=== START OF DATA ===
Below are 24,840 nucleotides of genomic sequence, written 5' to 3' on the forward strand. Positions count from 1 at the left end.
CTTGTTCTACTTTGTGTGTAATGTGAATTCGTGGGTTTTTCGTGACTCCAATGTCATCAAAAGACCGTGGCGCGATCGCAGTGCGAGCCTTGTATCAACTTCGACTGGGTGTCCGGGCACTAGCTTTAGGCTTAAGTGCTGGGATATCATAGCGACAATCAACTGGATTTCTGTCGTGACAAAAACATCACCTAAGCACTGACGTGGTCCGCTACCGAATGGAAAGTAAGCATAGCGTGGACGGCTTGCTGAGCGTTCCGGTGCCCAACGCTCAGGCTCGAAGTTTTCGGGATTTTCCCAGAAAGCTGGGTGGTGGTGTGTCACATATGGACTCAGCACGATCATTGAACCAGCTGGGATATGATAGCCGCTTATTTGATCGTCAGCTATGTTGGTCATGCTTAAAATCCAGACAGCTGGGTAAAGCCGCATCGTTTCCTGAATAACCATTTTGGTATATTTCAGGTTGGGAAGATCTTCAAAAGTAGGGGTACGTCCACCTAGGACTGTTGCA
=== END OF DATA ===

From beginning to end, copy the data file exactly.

Below are 24,840 nucleotides of genomic sequence, written 5' to 3' on the forward strand. Positions count from 1 at the left end.
CTTGTTCTACTTTGTGTGTAATGTGAATTCGTGGGTTTTTCGTGACTCCAATGTCATCAAAAGACCGTGGCGCGATCGCAGTGCGAGCCTTGTATCAACTTCGACTGGGTGTCCGGGCACTAGCTTTAGGCTTAAGTGCTGGGATATCATAGCGACAATCAACTGGATTTCTGTCGTGACAAAAACATCACCTAAGCACTGACGTGGTCCGCTACCGAATGGAAAGTAAGCATAGCGTGGACGGCTTGCTGAGCGTTCCGGTGCCCAACGCTCAGGCTCGAAGTTTTCGGGATTTTCCCAGAAAGCTGGGTGGTGGTGTGTCACATATGGACTCAGCACGATCATTGAACCAGCTGGGATATGATAGCCGCTTATTTGATCGTCAGCTATGTTGGTCATGCTTAAAATCCAGACAGCTGGGTAAAGCCGCATCGTTTCCTGAATAACCATTTTGGTATATTTCAGGTTGGGAAGATCTTCAAAAGTAGGGGTACGTCCACCTAGGACTGTTGCA